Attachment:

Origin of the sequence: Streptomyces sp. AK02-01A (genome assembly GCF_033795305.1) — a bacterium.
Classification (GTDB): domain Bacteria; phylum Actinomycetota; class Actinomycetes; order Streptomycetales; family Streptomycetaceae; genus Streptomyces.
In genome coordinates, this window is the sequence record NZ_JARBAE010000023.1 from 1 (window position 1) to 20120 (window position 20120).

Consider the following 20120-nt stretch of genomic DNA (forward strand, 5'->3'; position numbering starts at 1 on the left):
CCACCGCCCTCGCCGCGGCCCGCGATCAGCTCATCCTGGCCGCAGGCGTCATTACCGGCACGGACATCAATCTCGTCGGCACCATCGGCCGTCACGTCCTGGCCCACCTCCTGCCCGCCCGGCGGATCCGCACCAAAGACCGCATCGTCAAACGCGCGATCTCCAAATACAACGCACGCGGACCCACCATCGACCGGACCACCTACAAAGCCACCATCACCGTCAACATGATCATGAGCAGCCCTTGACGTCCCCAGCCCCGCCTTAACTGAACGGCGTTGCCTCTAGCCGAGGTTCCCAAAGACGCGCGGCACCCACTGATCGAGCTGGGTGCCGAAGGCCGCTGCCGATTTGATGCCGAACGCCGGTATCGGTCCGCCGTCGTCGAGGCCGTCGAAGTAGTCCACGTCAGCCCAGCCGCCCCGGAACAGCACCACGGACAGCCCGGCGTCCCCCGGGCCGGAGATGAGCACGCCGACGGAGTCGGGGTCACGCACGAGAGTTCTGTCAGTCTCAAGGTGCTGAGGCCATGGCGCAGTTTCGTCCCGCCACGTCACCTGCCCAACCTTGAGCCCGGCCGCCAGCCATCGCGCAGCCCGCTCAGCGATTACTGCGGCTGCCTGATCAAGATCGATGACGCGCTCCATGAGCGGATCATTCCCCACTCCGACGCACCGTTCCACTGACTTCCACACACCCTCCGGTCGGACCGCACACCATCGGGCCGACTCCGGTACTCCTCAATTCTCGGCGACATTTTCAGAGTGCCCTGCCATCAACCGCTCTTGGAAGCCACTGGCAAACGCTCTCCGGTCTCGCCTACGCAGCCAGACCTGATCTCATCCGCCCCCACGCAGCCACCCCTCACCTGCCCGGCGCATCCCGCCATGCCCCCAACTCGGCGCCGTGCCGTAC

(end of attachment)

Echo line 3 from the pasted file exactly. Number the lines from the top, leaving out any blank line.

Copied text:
In genome coordinates, this window is the sequence record NZ_JARBAE010000023.1 from 1 (window position 1) to 20120 (window position 20120).